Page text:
when you think about it WHY SHOULD THERE NOT BE VENOMOUS SNAKE THERE. You clearly have a snake there, I've seen snakes there why would a non venomous snake have the ability to get on the island and a venomous one not have that same ability.......watch where you step and look up in the trees as well. I've seen and heard snakes falling from over head branches into the water (mostly) BUT still keep those eyes open.

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  6. Anonymous3:24 PM

    Philip,if nothing else you have made everyone aware that the possibility of this danger is real....thank you

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  7. Irene4:44 PM

    This July we were walking along Springers Point trail. In front of us were 2 women stopped dead in their tracks near the small wooden bridge because of a large snake. I got a couple not so great pictures but my husband got a good look at the head. We are almost positive it was a Water Moccasin. The only thing we did not smell the cucumber smell they usually have. It went under the bridge and stayed there.

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    Replies
    1. I have seen a Carolina Water Snake in that very location. Here is the link to my blog post about that encounter: http://villagecraftsmen.blogspot.com/2007/05/nerodia-sipedon.html

      Maybe this is the snake you saw.

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  8. Anonymous10:15 PM

    A snake is a snake is a "snake" - jump back & look up!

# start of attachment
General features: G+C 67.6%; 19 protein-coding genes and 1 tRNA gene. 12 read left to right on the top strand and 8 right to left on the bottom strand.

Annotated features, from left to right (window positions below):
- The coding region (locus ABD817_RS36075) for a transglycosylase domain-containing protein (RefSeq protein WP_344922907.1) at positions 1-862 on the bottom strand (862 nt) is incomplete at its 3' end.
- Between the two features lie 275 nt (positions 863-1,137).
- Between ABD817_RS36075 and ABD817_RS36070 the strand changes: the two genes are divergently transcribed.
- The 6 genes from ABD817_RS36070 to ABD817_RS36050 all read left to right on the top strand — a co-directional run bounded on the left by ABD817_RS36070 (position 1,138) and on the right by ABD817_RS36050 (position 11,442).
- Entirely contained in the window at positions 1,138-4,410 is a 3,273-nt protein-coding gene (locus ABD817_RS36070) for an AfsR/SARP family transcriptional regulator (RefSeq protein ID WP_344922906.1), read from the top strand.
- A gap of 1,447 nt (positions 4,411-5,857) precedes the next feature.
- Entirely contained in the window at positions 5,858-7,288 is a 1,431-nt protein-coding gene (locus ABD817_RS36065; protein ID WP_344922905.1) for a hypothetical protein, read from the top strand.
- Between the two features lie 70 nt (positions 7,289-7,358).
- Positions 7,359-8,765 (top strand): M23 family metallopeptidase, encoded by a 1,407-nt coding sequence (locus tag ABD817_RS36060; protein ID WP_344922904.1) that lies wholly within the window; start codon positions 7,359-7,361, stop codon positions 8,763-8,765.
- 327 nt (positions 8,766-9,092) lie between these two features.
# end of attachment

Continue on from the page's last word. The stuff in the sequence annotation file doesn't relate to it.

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  9. I was walking on Springers Point path right after a heavy rain the other day. It occurred to me about a quarter of the way in that I might want to consider the possibility of snakes in this water. Almost immediately I came face to face with a dark snake right in the middle of the path, just slithering along. It was relatively small and slender, maybe a foot long, very dark in color, with some other very subtle shades.(At first look the snake was black.) We both stopped immediately and were in a dead stare (no pun intended); I did not want bit snake, poisonous or not. After checking out my options (I would've liked to have stepped aside for snake to go past but there was no room on the side of the path at that point.) It seemed that we were at a stand-off so I opted to back up slowly. The snake disappeared in the water and I prayed for a good outcome. By this time I was on the side of the path just a little when I spotted the snake now turned the other way and swimming away. My immediate hope was that there was not more than one snake. Once the snake moved away I hopped quickly and carefully back to the entrance of the path. I am the type that likes the adrenaline of a good adventure and am ultimately glad that I met the snake. It has taught me some valuable lessons about myself and life. One other note to self: Next time you go to Ocracoke - or anywhere - take some tall rubber boots. (My impression of the identity of the snake? At first I thought water moccasin - but I'm open to the possibility of a simple water snake. Both are a possibility. Okay, I just found this site that outlines this very well and apparently what I saw was a water snake, given that it was slender, etc. http://ufwildlife.ifas.ufl.edu/water_moccasin_watersnake_comparison.shtml